In BBC News -April 24, 2013 – BEIRUT— The minaret of a landmark 12th-century mosque in the northern Syrian city of Aleppo was destroyed Wednesday, leaving the once-soaring stone tower a pile of rubble and twisted metal scattered in the tiled courtyard. President Bashar al-Assad’s regime and antigovernment activists traded blame for the destruction to the Umayyad Mosque, which occurred in the heart Aleppo’s walled Old City, a Unesco World Heritage site. It was the second time in just over a week that a historic Sunni mosque in Syria has been seriously damaged. Mosques served as a launching pad for antigovernment protests in the early days of the country’s two-year-old uprising, and many have been targeted. Syrian state news agency SANA said rebels from the al Qaeda-linked Jabhat al-Nusra group blew it up, while Aleppo-based activist Mohammed al-Khatib said a Syrian army tank fired a shell that “totally destroyed” the minaret. Read more→
By C. J. Chivers in The New York Times -April 6, 2013 – TELL MARDIKH, Syria — Ali Shibleh crawled through a two-foot-high tunnel until reaching a slightly larger subterranean space. He swung his flashlight’s beam into the dark. A fighter opposed to President Bashar al-Assad, Mr. Shibleh was roaming beneath Ebla, an ancient ruin that for several decades has been one of Syria’s most carefully studied and publicly celebrated archaeological sites. He had just made another of his many finds: he lifted something resembling a dried stick, then squeezed it between his fingers and thumb. It broke with a powdery snap. “This is human bone,” he said. Across much of Syria, the country’s archaeological heritage is imperiled by war, facing threats ranging from outright destruction by bombs and bullets to opportunistic digging by treasure hunters who take advantage of the power vacuum to prowl the country with spades and shovels.… Read more→ Click to view the New York Times Video
By Taylor Luck in The Washington Post - February 21, 2013 – MAFRAQ, Jordan — To the caches of ammunition and medicines that they lug each day from this border city back into their homeland, Syrian rebels have added new tools to support their fight against President Bashar al-Assad: metal detectors and pickaxes. The rebels, struggling to finance their effort, have joined an emerging trade in illicitly acquired Syrian artifacts and antiquities, selling off the country’s past as the war for its future intensifies. “Some days we are fighters; others we are archaeologists,” Jihad Abu Saoud, a 27-year-old rebel from the Syrian city of Idlib, said in an interview in this northern Jordanian city. Saoud claimed to have recently uncovered tablets from the Bronze Age city of Ebla inscribed in the Sumerian script. Since the onset of the conflict in Syria, the international community has expressed alarm over the fate of the country’s diverse heritage landmarks and stunning archaeological sites, as rebel and government forces have transformed historical treasures such as the 1,000-year-old Aleppo souk and the crusader castle Crac des Chevaliers into theaters of war.… Read more→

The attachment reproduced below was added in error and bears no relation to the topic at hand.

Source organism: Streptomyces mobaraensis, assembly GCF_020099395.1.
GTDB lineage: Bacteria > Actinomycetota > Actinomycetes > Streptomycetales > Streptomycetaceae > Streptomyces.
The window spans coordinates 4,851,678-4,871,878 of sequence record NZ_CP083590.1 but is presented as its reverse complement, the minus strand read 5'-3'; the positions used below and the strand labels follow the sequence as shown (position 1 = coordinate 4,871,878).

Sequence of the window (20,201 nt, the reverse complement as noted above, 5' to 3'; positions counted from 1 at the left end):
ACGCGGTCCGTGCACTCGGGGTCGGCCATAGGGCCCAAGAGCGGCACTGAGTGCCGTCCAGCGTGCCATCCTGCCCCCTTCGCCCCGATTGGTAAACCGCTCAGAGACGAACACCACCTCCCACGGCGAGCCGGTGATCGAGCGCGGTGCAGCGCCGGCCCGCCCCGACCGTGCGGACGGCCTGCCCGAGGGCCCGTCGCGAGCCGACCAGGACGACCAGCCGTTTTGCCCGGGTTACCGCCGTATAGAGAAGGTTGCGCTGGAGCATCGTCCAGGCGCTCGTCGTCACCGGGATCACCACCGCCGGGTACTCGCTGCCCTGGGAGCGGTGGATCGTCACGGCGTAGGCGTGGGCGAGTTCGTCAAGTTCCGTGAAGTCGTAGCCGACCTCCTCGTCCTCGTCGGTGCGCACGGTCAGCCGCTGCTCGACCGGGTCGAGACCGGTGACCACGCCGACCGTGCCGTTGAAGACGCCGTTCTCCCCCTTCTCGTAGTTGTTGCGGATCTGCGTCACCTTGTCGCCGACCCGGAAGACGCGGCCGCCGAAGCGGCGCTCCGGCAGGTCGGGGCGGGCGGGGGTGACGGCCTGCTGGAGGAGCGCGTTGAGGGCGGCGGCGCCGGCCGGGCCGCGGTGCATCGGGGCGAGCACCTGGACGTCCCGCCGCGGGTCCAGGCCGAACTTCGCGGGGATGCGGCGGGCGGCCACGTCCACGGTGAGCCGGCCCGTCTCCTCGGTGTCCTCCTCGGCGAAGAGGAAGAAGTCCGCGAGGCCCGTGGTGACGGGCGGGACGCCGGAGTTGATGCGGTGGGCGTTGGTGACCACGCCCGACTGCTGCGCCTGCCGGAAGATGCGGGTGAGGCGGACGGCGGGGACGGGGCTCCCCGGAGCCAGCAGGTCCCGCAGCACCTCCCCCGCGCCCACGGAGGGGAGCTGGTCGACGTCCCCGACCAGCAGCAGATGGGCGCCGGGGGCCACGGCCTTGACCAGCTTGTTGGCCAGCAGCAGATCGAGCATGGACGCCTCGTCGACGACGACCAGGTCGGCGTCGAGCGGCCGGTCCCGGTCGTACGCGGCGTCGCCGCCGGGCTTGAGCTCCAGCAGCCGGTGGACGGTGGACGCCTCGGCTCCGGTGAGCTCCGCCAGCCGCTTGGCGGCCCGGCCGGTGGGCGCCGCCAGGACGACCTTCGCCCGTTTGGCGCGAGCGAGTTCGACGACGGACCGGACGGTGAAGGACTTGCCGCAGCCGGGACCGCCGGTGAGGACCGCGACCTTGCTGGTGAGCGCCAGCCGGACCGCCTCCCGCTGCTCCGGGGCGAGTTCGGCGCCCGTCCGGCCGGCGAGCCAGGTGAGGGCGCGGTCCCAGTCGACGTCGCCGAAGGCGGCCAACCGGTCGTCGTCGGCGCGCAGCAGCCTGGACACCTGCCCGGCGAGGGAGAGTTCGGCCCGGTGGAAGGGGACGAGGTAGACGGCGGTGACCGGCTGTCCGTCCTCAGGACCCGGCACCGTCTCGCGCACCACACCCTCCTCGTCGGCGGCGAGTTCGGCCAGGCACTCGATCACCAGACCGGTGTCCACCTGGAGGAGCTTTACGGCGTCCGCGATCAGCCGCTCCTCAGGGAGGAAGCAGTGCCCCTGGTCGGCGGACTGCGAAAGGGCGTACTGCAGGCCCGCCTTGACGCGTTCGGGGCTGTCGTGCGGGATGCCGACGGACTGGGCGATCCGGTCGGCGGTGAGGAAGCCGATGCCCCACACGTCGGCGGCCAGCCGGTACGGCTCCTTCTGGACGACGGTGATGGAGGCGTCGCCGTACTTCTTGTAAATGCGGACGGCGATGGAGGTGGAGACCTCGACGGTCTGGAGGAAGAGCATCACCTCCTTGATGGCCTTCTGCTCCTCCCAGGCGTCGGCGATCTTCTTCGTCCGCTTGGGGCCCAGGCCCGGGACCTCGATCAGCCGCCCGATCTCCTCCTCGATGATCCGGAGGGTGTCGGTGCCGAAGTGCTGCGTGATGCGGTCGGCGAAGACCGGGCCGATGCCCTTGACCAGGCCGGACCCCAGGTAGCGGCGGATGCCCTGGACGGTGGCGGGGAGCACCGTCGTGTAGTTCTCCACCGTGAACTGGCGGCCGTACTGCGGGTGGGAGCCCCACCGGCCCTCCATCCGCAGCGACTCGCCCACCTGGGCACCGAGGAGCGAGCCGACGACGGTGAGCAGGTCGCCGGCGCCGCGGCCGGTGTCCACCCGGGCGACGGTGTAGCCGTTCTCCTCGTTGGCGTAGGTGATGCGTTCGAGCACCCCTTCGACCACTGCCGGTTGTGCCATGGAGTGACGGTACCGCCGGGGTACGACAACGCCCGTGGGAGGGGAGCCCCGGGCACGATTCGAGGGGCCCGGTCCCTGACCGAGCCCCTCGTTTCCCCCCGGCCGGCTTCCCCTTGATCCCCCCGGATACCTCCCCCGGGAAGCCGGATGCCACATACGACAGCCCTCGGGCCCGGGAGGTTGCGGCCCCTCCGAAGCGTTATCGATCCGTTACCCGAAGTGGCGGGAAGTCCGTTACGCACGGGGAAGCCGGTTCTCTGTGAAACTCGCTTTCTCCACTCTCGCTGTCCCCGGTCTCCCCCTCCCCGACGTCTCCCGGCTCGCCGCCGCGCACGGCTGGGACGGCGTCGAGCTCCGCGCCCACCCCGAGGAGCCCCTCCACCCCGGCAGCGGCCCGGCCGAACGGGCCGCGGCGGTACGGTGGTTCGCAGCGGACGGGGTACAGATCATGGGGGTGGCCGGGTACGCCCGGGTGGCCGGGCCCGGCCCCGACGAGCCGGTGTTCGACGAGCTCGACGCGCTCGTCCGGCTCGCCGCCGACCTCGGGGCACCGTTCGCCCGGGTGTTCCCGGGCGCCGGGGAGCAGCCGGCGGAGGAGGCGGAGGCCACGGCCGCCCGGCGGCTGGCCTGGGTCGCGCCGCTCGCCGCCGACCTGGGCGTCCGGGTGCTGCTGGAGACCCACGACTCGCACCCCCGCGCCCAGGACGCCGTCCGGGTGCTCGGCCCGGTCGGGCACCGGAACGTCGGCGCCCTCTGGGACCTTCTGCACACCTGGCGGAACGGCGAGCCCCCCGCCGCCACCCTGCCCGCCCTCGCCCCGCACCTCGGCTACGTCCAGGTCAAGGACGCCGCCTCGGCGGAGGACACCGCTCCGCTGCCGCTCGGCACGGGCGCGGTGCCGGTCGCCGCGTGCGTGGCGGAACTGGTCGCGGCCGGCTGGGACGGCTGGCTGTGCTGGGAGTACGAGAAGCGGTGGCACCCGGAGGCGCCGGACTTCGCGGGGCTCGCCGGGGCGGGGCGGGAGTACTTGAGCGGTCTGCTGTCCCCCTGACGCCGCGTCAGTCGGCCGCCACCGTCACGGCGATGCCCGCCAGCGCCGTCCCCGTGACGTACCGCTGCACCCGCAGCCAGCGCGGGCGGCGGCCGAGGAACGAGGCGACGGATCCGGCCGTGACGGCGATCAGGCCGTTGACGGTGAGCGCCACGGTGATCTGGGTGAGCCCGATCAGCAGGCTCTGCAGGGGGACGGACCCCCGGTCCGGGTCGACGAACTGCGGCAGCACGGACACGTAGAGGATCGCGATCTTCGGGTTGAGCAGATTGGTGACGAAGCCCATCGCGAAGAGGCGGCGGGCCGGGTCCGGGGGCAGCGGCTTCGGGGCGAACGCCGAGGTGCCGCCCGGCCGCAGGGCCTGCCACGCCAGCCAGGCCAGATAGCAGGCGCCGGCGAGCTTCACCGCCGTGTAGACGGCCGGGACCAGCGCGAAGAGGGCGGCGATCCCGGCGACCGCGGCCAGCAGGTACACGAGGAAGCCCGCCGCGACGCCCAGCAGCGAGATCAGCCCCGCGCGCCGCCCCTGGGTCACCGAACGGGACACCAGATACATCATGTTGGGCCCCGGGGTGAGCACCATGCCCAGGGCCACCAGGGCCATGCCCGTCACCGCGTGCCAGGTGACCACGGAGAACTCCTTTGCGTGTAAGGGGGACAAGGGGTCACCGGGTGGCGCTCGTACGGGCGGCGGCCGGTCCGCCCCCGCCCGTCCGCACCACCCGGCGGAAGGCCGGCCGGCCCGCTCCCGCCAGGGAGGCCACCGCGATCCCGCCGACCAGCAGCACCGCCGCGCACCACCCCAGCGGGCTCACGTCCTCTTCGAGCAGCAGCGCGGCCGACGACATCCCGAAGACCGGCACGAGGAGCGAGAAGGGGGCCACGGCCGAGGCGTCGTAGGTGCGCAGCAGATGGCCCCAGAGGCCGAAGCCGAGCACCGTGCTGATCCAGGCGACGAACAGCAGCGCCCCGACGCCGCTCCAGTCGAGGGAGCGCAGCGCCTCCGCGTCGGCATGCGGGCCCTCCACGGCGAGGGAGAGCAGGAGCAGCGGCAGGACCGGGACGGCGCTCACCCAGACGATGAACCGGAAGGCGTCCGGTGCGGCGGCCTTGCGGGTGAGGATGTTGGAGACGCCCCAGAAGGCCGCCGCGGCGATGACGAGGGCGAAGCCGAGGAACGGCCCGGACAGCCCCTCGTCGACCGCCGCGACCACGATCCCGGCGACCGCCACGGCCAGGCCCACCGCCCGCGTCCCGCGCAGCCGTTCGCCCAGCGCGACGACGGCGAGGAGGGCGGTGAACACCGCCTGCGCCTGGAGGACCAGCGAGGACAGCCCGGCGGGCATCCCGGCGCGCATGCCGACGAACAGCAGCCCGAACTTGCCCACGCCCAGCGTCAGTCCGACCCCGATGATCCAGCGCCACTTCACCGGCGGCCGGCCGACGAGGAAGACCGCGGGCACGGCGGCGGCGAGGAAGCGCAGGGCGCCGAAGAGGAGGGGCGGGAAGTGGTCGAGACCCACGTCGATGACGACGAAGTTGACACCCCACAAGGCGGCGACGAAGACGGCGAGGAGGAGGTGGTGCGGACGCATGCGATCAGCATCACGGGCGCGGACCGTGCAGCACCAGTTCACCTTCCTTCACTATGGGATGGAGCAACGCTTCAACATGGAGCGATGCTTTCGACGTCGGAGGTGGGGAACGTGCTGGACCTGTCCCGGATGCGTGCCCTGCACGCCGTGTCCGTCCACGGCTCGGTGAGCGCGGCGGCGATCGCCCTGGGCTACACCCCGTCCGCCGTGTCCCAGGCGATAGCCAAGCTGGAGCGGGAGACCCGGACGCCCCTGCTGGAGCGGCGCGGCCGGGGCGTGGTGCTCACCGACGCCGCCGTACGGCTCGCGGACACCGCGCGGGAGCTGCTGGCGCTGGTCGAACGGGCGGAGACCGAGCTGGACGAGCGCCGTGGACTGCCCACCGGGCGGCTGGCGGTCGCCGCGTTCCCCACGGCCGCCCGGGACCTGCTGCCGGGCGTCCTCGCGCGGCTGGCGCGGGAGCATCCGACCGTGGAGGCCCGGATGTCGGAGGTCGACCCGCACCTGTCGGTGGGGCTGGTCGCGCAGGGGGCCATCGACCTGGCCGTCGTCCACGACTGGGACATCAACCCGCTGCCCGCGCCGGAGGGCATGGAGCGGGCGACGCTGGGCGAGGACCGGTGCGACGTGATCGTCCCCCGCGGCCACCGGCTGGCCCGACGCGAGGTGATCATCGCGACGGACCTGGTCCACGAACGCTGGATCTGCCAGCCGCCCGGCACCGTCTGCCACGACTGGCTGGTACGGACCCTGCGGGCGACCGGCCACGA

By Lydia Polgreen in The New York Times - February 3, 2013 – TIMBUKTU, Mali — When the moment of danger came, Ali Imam Ben Essayouti knew just what to do. …he gingerly bundled the 8,000 volumes in sackcloth, carefully stacked them in crates, then quietly moved them to a bunker in an undisclosed location. “These manuscripts, they are not just for us in Timbuktu,” Mr. Essayouti said. “They belong to all of humanity. It is our duty to save them.”… Read more→
Published by News24.com (South Africa) - 30 January 2013. Dakar – The vast majority of Timbuktu’s ancient manuscripts in state and private collections appear to be unharmed after the Malian Saharan city’s 10-month occupation by Islamist rebel fighters, who burnt some of the scripts, experts said on Wednesday … Read more
“Mali’s Culture War: The Fate of the Timbuktu Manuscripts”
From The International Herald Tribune 30 January 2013 — By Harvey Morris. Scholars are urgently trying to determine the fate of a treasure store of ancient manuscripts in the city of Timbuktu … South African researchers involved in a project to preserve the Timbuktu manuscripts have had word that most of the treasures survived in private libraries and secure locations… Read more
Timbuktu libraries burnt, but all manuscripts may not be destroyed
Published by eNCA Braodcasting (South Africa) – 29 January 2013 – on YouTube. Interview with South African scholar who learned that many Timbuktu manuscripts may have been saved by concerned citizens in TImbuktu.
From Time Magazine 28 January 2013 — By Vivienne Walt. “In interviews with TIME on Monday, preservationists said that in a large-scale rescue operation early last year, shortly before the militants seized control of Timbuktu, thousands of manuscripts were hauled out of the Ahmed Baba Institute to a safe house elsewhere. Realizing that the documents might be prime targets for pillaging or vindictive attacks from Islamic extremists, staff left behind just a small portion of them, perhaps out of haste, but also to conceal the fact that the center had been deliberately emptied. “The documents which had been there are safe, they were not burned,” said Mahmoud Zouber, Mali’s presidential aide on Islamic affairs…” Read more
Timbuktu libraries burnt
Published by Channel 4 News (Great Britain) – 28 January 2013 – on YouTube. Channel 4 News (Great Britain) – 28 January 2013. In Timbuktu, one of the most important crossroads for ancient African civilisations, two buildings including a library were torched by Islamist insurgents retreating from the city. Jon Snow (Channel 4 News in London) reports.
Mali: Islamists Burn Timbuktu Manuscripts
Published by SkyNews (Great Britain) 28 January 2013 on YouTube. First video report from inside the Ahmed Baba Institute Library at Timbuktu after Islamist militants fled the city.